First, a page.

Ala. State Rep. Patricia Todd, the first openly gay elected official in Alabama, was invited to the White House for Monday’s Pride celebration. “I found out about the event about a week ago and decided to attend on Sunday,” Todd said, adding that she flew out that night to attend. “It was a very nice event and I was honored to be invited to the White House to meet the Obamas.”
Todd said she did get a chance to talk to the President and that she thanked him for his support of the LGBT community and for giving the community hope through support on various issues.
As concerns are voiced in the blogosphere about the President’s apparent lack of action on LGBT issues, Todd said she thought the President was doing a lot for the community. “I don’t think we has been quiet on our issues at all,” Todd said. “He has issued orders to overturn the ban on HIV immigration, expanding domestic partnership coverage to federal employees, and has appointed more LGBT folks to his administration than any other President.”
Todd said she understood the concerns within the community, but urged patience. “[Obama] is working with the Department of Defense to overturn [Don’t ask, don’t tell] but wants to make sure that it is done in a manner that does not upset the military operations. We must remember that we are fighting two major wars at this time. While I understand the anger from our community, I guess I am more patient than most.“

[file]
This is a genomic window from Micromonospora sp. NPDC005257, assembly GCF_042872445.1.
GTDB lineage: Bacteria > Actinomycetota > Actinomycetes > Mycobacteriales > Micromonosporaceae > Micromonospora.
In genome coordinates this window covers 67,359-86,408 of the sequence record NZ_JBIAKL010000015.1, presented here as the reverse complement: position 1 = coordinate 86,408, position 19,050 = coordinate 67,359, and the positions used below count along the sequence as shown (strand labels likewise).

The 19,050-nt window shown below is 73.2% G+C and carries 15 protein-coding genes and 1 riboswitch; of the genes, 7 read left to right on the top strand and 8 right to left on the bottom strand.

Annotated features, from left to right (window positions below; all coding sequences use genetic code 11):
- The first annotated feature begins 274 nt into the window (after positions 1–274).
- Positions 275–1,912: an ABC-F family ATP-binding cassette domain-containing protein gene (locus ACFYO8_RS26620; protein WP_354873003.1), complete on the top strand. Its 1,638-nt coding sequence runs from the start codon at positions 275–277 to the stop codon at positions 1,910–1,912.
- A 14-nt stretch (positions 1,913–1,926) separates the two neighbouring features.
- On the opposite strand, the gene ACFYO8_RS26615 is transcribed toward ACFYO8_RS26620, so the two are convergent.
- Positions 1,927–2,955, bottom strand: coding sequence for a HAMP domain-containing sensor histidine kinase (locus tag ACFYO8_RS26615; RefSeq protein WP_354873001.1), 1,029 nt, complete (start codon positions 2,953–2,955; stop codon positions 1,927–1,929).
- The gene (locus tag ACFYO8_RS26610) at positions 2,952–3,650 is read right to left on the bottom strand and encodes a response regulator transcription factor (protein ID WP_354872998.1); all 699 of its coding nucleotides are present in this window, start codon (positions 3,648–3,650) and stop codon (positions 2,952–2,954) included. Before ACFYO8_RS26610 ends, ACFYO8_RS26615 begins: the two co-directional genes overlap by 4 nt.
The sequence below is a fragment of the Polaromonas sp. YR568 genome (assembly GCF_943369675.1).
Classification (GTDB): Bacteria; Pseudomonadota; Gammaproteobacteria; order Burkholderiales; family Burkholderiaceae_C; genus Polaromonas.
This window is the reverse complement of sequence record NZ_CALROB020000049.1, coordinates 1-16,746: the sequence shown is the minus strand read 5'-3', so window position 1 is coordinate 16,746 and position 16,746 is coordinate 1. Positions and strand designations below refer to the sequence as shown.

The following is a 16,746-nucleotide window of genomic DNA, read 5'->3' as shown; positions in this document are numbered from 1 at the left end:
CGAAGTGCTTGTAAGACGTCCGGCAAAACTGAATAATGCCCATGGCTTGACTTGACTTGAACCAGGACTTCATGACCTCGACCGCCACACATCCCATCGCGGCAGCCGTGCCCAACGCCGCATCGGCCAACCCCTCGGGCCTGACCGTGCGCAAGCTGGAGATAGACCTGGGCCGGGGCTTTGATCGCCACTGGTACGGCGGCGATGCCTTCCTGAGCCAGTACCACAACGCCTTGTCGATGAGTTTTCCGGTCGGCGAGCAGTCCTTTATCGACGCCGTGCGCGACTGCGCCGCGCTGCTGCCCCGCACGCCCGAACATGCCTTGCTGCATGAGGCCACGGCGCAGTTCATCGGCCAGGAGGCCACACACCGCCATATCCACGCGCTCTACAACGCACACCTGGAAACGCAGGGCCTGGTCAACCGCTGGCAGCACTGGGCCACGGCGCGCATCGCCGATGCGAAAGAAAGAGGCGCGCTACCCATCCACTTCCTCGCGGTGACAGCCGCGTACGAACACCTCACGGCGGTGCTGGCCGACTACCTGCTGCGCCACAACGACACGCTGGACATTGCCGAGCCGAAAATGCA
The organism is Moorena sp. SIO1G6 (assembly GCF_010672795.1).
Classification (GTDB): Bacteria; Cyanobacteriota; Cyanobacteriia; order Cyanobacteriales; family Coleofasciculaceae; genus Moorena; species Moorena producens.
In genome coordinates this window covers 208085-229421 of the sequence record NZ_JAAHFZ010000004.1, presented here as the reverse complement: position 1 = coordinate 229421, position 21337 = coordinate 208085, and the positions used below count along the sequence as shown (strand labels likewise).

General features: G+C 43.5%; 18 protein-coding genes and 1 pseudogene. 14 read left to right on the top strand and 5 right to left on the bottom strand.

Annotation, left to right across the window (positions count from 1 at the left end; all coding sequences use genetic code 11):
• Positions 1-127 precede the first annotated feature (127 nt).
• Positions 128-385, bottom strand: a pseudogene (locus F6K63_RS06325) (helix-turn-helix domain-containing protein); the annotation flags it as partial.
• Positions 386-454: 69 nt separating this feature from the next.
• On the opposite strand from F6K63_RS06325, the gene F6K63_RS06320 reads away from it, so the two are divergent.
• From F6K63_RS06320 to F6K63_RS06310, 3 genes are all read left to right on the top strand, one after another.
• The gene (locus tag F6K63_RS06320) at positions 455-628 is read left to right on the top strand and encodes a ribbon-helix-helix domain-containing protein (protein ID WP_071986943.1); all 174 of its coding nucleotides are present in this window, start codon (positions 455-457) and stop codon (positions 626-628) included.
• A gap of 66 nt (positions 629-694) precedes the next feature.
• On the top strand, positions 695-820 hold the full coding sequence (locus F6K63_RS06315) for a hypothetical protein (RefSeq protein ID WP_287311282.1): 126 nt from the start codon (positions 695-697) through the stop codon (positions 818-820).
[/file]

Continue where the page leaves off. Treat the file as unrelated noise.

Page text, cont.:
Todd said as an elected official herself, she realizes that the President must have the right timing and be willing to compromise. “If I had charged into the Legislature demanding marriage equality and non-discrimination, I would have become totally ineffective,” Todd said. “Instead, I have spent my first 3 years in office building relationships and a foundation for moving our issues forward.”
Todd urged the LGBT community to trust the President. “Believe me I want total equality NOW, but I do trust President Obama to do the right thing.” Todd said. “There is no doubt in my mind (and heart) that Obama understands the injustice we have suffered and he will work to overturn the discriminatory policies of the past. I am willing to give him another 6 months before I would criticize him.”
Todd said she is proud of the work she has done in the Alabama legislature working for policies to reduce poverty in the state including passing legislation creating a permanent commission on poverty. “The commission will review poverty reduction programs that work and develop policies that can help move citizens out of poverty,” Todd said. “I am also working to establish a dedicated funding stream for public transportation which, I believe, is the foundation to economic development in our region.”
Todd said she was committed to advancing LGBT equality in Alabama. “The Hate Crimes bill will be introduced again next year and I will continue to advocate for, and offer an amendment to add gender identity to the bill,” she said.